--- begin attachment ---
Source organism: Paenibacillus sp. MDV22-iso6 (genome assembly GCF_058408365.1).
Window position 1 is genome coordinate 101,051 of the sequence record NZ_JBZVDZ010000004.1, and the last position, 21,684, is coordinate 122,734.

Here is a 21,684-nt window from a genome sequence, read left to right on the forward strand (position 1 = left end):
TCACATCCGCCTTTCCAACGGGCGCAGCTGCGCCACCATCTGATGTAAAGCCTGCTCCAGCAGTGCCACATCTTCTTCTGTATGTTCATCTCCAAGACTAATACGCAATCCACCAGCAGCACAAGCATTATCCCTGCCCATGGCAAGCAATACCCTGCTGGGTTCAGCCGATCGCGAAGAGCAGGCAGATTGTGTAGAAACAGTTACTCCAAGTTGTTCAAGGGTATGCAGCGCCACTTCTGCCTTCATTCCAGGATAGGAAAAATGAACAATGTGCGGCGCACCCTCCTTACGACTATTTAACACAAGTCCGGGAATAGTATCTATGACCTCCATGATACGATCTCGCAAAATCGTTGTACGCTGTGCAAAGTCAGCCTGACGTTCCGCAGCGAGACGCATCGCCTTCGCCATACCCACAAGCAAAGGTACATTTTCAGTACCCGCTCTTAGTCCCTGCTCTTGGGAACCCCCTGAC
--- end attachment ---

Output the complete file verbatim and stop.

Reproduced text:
Source organism: Paenibacillus sp. MDV22-iso6 (genome assembly GCF_058408365.1).
Window position 1 is genome coordinate 101,051 of the sequence record NZ_JBZVDZ010000004.1, and the last position, 21,684, is coordinate 122,734.

Here is a 21,684-nt window from a genome sequence, read left to right on the forward strand (position 1 = left end):
TCACATCCGCCTTTCCAACGGGCGCAGCTGCGCCACCATCTGATGTAAAGCCTGCTCCAGCAGTGCCACATCTTCTTCTGTATGTTCATCTCCAAGACTAATACGCAATCCACCAGCAGCACAAGCATTATCCCTGCCCATGGCAAGCAATACCCTGCTGGGTTCAGCCGATCGCGAAGAGCAGGCAGATTGTGTAGAAACAGTTACTCCAAGTTGTTCAAGGGTATGCAGCGCCACTTCTGCCTTCATTCCAGGATAGGAAAAATGAACAATGTGCGGCGCACCCTCCTTACGACTATTTAACACAAGTCCGGGAATAGTATCTATGACCTCCATGATACGATCTCGCAAAATCGTTGTACGCTGTGCAAAGTCAGCCTGACGTTCCGCAGCGAGACGCATCGCCTTCGCCATACCCACAAGCAAAGGTACATTTTCAGTACCCGCTCTTAGTCCCTGCTCTTGGGAACCCCCTGAC